Lots of Macs could claim the title of best Mac ever: The Macintosh SE/30, for example, was a high-point of the first Mac design. The PowerBook G4 -- the TiBook -- paired computing muscle with a jolt of style. But I'd choose the Mac IIci. It was an incredibly capable, expandable workhorse that -- because of its popularity -- remained part of Apple's product line for three and a half years.
22. Go digital.
The iSight wasn't Apple's first camera. In 1994, Apple released one of the first digital cameras, the QuickTake 100. Built by Kodak for Apple, the camera could store eight photos at 640x480 resolution or 32 photos at 320×240. For comparison, macworld.co.uk estimates you can fit 19,125 photos on a 128GB iPhone 6S.
23. Tears of a clone.
For a decade, Apple resisted licensing the Mac OS to third-party manufacturers. But in 1995, as its market share dwindled, Apple signed up a collection of tech companies to manufacture and sell Macintosh clones, with the goal of growing the Mac market. The clone makers were nimble and scrappy ("You can take my Mac when you pry my cold dead fingers off the mouse!" read one Power Computing ad), and Apple soon saw that instead of expanding the market, the clones were largely taking sales away from Apple. When Steve Jobs returned, he ended the cloning experiment.
24. The return.
Following the Copland debacle, Apple saw the fastest way to replace its aging Mac operating system was to buy one instead of build it. Everything pointed to Apple's purchasing the BeOS, a modern, fast, flashy operating system developed by former Apple COO Jean-Louis Gassée. But in a "stunning move," Apple bought NeXT. With the purchase, the company got its replacement operating system and Steve Jobs.
As Apple's market share dropped through the 1990s, third-party developers began to look to other, more profitable platforms, especially at Microsoft, which heavily courted Mac programmers. As a defense against losing basic applications, Apple first created the iLife collection of apps to support its digital hub strategy, and then the iWork suite as an alternative to Microsoft Office.
26. In the cloud.
It's gone through a handful of names -- from iTools to .Mac to MobileMe and now iCloud -- but Apple has been offering cloud-based storage and tools since January 2000. All hail those with working .Mac email addresses!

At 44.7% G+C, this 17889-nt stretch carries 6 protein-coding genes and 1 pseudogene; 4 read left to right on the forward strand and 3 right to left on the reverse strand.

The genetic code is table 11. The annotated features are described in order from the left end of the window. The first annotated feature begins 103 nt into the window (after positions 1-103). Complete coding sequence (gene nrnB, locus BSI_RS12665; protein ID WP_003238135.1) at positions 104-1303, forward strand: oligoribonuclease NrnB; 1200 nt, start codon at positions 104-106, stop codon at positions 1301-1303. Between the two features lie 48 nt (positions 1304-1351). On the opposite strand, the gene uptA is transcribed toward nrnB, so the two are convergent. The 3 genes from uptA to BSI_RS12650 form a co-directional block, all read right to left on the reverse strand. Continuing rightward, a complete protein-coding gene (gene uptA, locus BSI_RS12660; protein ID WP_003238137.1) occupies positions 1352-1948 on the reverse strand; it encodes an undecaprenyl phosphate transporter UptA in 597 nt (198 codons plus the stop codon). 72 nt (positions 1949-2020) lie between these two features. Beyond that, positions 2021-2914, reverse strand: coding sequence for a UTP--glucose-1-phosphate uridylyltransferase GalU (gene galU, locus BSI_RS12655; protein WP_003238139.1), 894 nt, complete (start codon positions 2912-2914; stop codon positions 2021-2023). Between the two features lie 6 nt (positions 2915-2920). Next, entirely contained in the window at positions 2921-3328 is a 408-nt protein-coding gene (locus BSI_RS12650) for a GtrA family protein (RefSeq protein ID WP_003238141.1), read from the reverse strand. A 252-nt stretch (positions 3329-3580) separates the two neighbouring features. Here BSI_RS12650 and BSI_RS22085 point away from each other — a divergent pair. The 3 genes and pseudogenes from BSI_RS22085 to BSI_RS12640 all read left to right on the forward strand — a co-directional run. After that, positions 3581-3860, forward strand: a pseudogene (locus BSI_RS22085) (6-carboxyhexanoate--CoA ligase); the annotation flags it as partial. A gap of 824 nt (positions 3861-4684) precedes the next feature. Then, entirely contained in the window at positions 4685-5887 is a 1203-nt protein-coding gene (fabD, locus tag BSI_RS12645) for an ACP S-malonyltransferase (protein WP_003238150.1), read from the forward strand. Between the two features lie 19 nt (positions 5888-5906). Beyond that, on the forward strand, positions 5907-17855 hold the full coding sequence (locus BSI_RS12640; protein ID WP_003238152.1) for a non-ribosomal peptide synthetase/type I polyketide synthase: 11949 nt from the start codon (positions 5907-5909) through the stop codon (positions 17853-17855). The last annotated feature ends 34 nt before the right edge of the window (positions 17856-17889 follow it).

27. And yet it moves.
In 1991, QuickTime seemed like magic. Inside the QuickTime player, which wasn't much bigger than a playing card, you could watch digital video. Microsoft's competing technology, Video for Windows, didn't appear till a year later and allegedly relied on code stolen from Apple's project.
28. Always an appropriate gift.
iTunes helps us find and organize our music. At 99 cents, songs are almost a no-brainer to buy. We can even purchase movies and subscribe to TV shows. But iTunes' greatest service might be that the iTunes gift card gives us a gift appropriate for any occasion.
29. A famous ancestor.
Following the handcrafted motherboard of the Apple I, which sold less than 200 units, the Apple II was wildly successful and for years was among the top-selling personal computers. It was even popular in business: VisiCalc, the first PC spreadsheet, shipped first for the Apple II.
From the start the Mac was designed to be portable. The original 128k Macs even came with a travel bag! And the first mobile Mac, the Mac Portable, shipped in 1989. But for more than 20 years, Apple's desktop Macs steadily outsold its laptop models. Starting in 2001, Apple released a series handsome titanium- and then aluminum-clad PowerBooks, colorful iBooks, and finally in 2006 an Intel-powered MacBook Pro, which pushed portables past desktops on Apple's sales charts.
31. Without wires.
It's swell that Apple's laptops look great. But what eventually made Apple portables a replacement for desktops was going wireless. By offering AirPort in iBooks in the summer of 1999, Apple opened the path to Wi-Fi networking.
32. Need input.
Except for the bewildering hockey puck that came with the first iMac, the Mac mouse is a perfect way to drive the user interface. Personally, I'd loved to have seen some of the alternatives in action, such as the knee-operated pointing device.
33. Why can't I touch it?
And as perfect as the mouse is, Steve Jobs was right about using your finger as an input device. That's part of the genius of the iPad: All you need is the tablet.
34. Is that a bedsheet?
Much is made of Apple's industrial design skills. But its fashion sense is strong as well, from Steve Jobs' iconic mock turtleneck to senior VP Eddy Cue's, err, unusual shirt choices.
35. "One more thing."
Apple's keynote addresses are a master class in how to present information. Apple executives keep slides simple and attractive, don't just read the slide text, and can keep an audience engaged up to the now almost cliche "One more thing" closing.
36. The desktop publishing revolution.
The Mac, in combination with Apple's LaserWriter printer and Aldus' PageMaker layout program, sparked desktop publishing in 1985. With the trio, designers could create professional page layouts with text and graphics and then print them accurately on Apple's laser printer, via PostScript.
37. For those who want to be alone.
In 1994 Apple launched eWorld, its Mac-only competitor to AOL. Apple's online community offered email, chat rooms, and access to Apple support files. But very few Mac users signed up, and two years later, Apple shuttered the online service.
38. April Fools!
On On April 1, 1976, Steve Jobs, Steve Wozniak, and their friend Ronald Wayne founded Apple Computer. Concerned about the new company's long-term prospects, Wayne sold his share back a few weeks later for $800.
39. The iTunes phone.
The iPhone wasn't the first mobile device to include Apple's iTunes player -- that was Motorola's Rokr, launched in the fall of 2005. Apple wasn't pleased and, two years later, using the lessons learned from the Rokr, released the first iPhone.
40. Gaming rig.
Many people got their introduction to computer gaming through the Oregon Trail. The game, in which you guide settlers cross country, was a cornerstone of elementary school education for 20 years. Mac gaming also spurred CD-ROM adoption, as the immersive CD-ROM game Myst was the top-selling title of its time.
Tuong Nguyen also contributed to this article.